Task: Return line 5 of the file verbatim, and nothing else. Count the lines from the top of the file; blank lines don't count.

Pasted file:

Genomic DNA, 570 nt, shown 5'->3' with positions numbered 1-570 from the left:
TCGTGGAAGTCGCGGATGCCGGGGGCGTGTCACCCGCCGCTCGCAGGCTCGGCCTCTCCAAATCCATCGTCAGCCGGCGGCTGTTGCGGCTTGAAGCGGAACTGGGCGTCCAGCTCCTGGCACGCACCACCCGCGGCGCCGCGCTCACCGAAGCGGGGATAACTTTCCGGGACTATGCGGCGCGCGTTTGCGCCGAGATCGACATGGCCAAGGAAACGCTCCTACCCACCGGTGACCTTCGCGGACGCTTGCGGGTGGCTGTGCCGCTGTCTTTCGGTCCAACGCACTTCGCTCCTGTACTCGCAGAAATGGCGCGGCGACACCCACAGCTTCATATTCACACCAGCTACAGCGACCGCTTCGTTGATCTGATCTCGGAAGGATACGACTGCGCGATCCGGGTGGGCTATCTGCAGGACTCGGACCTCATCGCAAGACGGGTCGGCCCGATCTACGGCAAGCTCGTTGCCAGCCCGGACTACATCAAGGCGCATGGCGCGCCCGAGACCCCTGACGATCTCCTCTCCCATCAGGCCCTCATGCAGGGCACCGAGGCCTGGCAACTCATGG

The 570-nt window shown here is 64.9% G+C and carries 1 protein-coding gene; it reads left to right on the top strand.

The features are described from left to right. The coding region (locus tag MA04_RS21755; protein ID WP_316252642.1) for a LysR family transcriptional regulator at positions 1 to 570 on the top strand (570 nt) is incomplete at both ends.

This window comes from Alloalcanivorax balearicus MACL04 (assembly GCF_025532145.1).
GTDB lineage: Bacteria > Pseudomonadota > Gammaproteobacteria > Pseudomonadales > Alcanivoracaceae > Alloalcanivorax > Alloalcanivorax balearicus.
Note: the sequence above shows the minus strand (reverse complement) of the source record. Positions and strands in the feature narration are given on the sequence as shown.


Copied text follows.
This window comes from Alloalcanivorax balearicus MACL04 (assembly GCF_025532145.1).